- long-grain rice fails miserably, it stubbornly retains a sharp crumbly consistency. Short-grain rice when well-cooked is slightly more suitable, alternatively rice can be replaced by rice flour
- pasta does not really lend itself to blending, it ends up as a rather unpalatable rubbery lump (try some of the really tiny pasta shapes instead, such as ‘stellette’ = little stars, or alphabet pasta)
- soft white bread can be troublesome because it tends to be sticky (rye bread (possibly crust removed) from a proper bakery is much less sticky)
- mashed potatoes are sticky because of the relatively large amount of starch in potatoes and tend to be difficult to swallow. That can be overcome by using lots of lubrication such as cream or butter (as an alternative, use sweet potatoes for a much less starchy mash)
- minced meat in dishes such as Bolognese sauce tends to have a somewhat awkward crumbly texture. It works better if you get lean mince from a butcher and ask them to mince it twice (the traditional Italian way), then puree the Bolognese sauce after cooking.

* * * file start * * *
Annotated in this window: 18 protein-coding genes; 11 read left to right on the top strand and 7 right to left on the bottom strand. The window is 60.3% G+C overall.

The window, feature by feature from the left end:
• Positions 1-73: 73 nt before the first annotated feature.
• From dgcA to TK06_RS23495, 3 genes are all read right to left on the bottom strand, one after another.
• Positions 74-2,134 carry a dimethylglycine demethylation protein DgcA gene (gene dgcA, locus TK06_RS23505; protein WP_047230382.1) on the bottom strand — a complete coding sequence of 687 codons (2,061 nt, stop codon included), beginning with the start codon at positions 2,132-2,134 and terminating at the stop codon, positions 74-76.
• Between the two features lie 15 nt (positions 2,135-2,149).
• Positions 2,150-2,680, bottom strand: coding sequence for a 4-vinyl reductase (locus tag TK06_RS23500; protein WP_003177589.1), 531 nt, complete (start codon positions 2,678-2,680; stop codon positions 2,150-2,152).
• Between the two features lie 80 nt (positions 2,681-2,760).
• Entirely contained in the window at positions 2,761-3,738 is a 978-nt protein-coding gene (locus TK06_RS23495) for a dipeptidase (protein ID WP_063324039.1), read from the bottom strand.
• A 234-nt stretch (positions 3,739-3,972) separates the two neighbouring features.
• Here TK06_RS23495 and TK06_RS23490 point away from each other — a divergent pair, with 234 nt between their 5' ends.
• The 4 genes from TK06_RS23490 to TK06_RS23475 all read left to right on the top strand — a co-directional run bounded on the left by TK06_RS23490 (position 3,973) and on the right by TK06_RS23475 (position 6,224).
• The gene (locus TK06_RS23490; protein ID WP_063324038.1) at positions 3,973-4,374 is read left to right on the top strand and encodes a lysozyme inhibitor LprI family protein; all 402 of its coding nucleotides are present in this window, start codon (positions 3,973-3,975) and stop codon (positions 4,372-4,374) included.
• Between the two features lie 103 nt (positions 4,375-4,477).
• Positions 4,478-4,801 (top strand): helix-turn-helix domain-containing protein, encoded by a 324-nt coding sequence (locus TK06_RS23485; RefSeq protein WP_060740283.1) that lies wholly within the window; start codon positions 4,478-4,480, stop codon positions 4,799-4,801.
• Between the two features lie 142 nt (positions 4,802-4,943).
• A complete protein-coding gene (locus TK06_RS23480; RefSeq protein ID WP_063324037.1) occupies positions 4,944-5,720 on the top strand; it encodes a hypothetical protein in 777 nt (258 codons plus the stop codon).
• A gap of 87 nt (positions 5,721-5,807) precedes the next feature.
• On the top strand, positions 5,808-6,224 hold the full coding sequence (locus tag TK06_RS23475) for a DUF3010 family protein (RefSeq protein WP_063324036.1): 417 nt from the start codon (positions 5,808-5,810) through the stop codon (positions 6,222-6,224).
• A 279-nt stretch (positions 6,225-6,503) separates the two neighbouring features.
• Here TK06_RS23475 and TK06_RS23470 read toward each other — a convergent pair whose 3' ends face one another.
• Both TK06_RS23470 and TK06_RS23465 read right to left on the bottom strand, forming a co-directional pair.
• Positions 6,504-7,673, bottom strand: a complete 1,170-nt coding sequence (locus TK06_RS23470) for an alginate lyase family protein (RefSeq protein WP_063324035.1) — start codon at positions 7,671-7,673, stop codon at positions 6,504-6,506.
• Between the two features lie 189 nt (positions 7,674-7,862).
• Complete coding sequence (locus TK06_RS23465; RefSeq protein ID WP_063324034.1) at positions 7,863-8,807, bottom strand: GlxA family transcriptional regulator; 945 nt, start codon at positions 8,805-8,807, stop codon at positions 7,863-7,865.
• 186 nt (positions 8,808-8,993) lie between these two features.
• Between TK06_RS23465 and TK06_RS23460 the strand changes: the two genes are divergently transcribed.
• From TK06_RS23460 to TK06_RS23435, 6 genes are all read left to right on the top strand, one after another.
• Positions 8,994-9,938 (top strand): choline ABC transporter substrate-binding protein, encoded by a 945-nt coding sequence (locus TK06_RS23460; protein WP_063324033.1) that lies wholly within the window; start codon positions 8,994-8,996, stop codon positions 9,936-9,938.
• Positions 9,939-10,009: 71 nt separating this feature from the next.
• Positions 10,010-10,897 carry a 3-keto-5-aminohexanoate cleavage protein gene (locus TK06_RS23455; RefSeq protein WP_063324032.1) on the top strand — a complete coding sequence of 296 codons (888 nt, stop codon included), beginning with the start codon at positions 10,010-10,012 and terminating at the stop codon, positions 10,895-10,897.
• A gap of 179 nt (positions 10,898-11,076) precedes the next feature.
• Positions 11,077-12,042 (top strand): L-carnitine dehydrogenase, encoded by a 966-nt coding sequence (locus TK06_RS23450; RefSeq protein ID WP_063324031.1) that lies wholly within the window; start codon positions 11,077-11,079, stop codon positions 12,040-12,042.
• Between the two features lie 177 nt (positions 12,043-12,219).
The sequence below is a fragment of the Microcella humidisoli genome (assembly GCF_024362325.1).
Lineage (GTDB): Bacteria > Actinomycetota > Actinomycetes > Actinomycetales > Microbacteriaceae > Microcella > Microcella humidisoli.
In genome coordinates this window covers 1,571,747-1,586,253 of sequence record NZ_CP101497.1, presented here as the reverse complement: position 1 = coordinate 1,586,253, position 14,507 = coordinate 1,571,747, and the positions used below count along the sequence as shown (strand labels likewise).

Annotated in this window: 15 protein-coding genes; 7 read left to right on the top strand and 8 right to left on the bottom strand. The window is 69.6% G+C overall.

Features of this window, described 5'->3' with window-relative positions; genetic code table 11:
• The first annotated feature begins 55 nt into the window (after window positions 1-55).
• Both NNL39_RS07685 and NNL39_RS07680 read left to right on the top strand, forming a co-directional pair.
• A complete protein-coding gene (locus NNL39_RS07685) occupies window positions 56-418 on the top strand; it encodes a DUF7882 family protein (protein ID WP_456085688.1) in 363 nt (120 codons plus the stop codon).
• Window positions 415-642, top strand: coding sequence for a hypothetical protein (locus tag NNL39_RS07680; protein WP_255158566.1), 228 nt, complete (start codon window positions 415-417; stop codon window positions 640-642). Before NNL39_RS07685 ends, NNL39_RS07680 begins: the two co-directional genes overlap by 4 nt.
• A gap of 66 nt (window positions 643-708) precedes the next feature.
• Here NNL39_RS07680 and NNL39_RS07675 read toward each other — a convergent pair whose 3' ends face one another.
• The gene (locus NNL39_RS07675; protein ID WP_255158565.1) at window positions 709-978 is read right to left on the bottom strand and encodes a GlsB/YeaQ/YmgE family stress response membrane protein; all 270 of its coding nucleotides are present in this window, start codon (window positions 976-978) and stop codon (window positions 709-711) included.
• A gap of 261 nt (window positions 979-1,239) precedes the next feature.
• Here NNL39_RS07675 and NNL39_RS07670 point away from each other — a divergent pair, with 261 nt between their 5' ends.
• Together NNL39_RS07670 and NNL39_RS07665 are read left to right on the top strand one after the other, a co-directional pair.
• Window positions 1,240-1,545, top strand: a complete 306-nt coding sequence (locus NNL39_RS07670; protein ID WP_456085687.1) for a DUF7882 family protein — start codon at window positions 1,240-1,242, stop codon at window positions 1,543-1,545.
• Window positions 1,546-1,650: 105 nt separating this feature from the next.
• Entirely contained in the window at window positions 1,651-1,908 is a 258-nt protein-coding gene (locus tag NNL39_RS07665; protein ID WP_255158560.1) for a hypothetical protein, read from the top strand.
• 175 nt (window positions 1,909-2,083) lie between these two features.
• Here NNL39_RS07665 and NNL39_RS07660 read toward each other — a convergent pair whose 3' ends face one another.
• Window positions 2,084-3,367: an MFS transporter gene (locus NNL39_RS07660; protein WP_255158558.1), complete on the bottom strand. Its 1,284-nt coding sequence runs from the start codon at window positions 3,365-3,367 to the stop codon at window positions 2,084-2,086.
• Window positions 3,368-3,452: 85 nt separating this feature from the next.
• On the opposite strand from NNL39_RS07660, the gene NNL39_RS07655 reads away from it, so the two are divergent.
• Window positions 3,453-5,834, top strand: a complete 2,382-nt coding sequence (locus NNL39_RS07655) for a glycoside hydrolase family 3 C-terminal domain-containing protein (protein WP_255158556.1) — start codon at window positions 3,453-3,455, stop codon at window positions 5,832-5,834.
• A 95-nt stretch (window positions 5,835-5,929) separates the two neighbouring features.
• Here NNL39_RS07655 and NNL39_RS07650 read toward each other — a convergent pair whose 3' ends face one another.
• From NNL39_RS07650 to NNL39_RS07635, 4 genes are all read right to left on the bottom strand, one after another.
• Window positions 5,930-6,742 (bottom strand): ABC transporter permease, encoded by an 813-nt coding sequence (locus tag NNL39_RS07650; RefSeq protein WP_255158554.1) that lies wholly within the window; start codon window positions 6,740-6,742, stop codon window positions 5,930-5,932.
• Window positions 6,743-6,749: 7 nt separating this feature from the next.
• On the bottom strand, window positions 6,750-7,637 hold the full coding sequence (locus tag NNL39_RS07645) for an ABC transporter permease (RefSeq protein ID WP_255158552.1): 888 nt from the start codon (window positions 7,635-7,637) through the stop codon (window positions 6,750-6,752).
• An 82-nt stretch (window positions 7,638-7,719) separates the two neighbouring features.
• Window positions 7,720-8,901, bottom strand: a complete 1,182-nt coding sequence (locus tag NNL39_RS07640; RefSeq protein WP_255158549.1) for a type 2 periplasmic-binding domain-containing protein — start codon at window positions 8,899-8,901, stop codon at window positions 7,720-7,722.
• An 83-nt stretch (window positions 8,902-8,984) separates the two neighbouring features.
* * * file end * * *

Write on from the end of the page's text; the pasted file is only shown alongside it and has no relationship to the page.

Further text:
It also usually comes as a surprise that for many afflicted by dysphagia, the most difficult form of food to swallow are liquids. When considering the mechanics and the complicated process of swallowing, it becomes much clearer why that is the case. Fortunately, there are many different ways to thicken liquids and to turn them into jellies so that everybody can stay well hydrated, despite this swallowing challenge.
You may also find yourself repeatedly in a position of having to explain to well-meaning helpers and friends why mashed potatoes, or soft white bread, are such a sticky challenge, especially if you suffer from dry mouth. You will need to be generous and patient about this: it is hard to imagine dysphagia, or dry mouth or any similar oral-food processing problems for those who have not experienced such problems themselves. Try and communicate all this frankly to those who support you, it will help them to help you!